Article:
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(c) by Mary Griggs

A constitutional amendment against gay marriage introduced in Congress again.

U.S. Rep. Paul Broun (R-Ga.) introduced legislation to amend the U.S. Constitution to ban gay marriage this past week. He said his “Marriage Protection Amendment” is a direct result of the 4-3 decision by the California Supreme Court on May 15 that ruled the state’s statutory ban on same-sex marriage was unconstitutional.

On his website he claims to be using a 4 Way Test for all legislation:
I am committed to protecting the constitutional rights and pocketbooks of every American. I will apply the following four-way test to every piece of legislation that comes before the House for a vote:
1) Is it Moral / Right? 3) Is it Necessary?
2) Is it Constitutional? 4) Is it Affordable?

1) About morality, all I can say is that the man from Galilee was quite vocal about the importance of love and I think he’d be a supporter of any measures that increase the recognition of loving unions. But before we get into a morality argument, how can it be right in anyone’s perspective to codify discrimination?

2) As far as such a thing being constitutional, the judges in the case stated rather plainly “An individual’s sexual orientation — like a person’s race or gender — does not constitute a legitimate basis upon which to deny or withhold legal rights.”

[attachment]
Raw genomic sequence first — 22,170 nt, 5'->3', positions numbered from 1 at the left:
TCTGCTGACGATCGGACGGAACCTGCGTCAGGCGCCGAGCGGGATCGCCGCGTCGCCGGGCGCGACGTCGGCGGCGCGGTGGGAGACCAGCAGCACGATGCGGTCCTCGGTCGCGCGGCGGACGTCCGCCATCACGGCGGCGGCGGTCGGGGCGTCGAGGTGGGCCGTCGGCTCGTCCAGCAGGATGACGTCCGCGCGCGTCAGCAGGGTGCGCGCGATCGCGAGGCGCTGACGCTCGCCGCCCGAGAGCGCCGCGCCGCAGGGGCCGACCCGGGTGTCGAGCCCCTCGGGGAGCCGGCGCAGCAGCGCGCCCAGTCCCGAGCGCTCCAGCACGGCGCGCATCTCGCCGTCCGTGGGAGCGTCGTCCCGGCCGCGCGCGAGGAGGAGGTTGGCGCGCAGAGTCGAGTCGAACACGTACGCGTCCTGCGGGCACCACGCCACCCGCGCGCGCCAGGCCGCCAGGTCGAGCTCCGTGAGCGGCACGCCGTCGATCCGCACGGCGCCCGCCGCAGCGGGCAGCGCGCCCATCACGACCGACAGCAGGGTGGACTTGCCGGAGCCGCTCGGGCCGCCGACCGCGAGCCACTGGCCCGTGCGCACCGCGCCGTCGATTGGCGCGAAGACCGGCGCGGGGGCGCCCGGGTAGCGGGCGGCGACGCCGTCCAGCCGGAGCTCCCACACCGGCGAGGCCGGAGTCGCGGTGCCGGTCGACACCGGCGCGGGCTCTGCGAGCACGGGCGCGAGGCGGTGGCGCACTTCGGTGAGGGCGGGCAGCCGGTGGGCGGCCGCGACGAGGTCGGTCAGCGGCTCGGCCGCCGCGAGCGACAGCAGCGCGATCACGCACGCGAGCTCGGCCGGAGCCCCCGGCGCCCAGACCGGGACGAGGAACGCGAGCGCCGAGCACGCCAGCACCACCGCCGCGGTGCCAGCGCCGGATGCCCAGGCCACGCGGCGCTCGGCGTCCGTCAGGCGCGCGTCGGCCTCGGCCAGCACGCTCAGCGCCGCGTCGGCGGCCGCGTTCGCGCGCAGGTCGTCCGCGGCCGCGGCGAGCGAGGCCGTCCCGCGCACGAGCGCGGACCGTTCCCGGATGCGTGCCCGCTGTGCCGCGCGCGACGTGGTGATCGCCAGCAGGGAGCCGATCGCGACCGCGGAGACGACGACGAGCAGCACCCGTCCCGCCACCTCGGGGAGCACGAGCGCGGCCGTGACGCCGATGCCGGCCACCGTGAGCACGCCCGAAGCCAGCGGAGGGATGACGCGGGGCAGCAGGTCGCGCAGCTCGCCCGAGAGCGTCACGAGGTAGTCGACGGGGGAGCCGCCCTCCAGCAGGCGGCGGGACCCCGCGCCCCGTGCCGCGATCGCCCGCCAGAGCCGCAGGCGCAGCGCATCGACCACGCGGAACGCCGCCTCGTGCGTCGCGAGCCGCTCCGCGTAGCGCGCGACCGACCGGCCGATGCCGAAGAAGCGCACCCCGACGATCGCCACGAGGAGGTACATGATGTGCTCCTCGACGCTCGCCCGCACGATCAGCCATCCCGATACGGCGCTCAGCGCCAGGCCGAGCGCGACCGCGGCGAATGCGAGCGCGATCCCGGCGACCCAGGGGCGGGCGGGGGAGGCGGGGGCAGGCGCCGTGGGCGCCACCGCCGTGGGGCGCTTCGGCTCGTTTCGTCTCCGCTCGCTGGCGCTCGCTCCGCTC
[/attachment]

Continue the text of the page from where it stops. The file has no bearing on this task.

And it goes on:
3) I personally can’t see how anyone can think such legislation is necessary. We have high inflation and incipient recession, a war on foreign shores, effects of climate change including natural disasters, and food prices going through the roof. Dealing with these items has a higher priority than legislating the private lives of American citizens.

4) I do understand that the expansion of Social Security and other benefits to gay and lesbian spouses could be a financial consideration for Scrooge and his pals. However, the fact that it might cost should not be the reason to deny them.

Luckily for the nation, before such legislation could become part of the Constitution, the amendment would need to be approved by a two-thirds majority in the U.S. House and Senate, and then ratified by 38, or three-fourths, of the state legislatures.

They didn’t have those numbers the last time and I hope they don’t have it this time.

If you care, the other co-sponsors of the bill are: Reps. Tom Feeney of Florida; Lynn Westmoreland and John Linder of Georgia; Joe Pitts of Pennsylvania; John Shimkus of Illinois; Tim Walberg, Peter Hoekstra and Thaddeus McCotter of Michigan; Brian Bilbray and Duncan Hunter of California; Dan Burton of Indiana; Trent Franks of Arizona; Barbara Cubin of Wyoming; Todd Akin of Missouri; John Peterson of Pennsylvania; Ralph Hall of Texas; Scott Garrett of New Jersey; Henry Brown of South Carolina; Virgil Goode of Virginia; Virginia Foxx and Robin Hayes of North Carolina; Roscoe Bartlett of Maryland; Mark Souder of Indiana; Robert Anderholt of Alabama, Jeff Miller of Florida, Steve King of Iowa; and Mary Fallin of Oklahoma.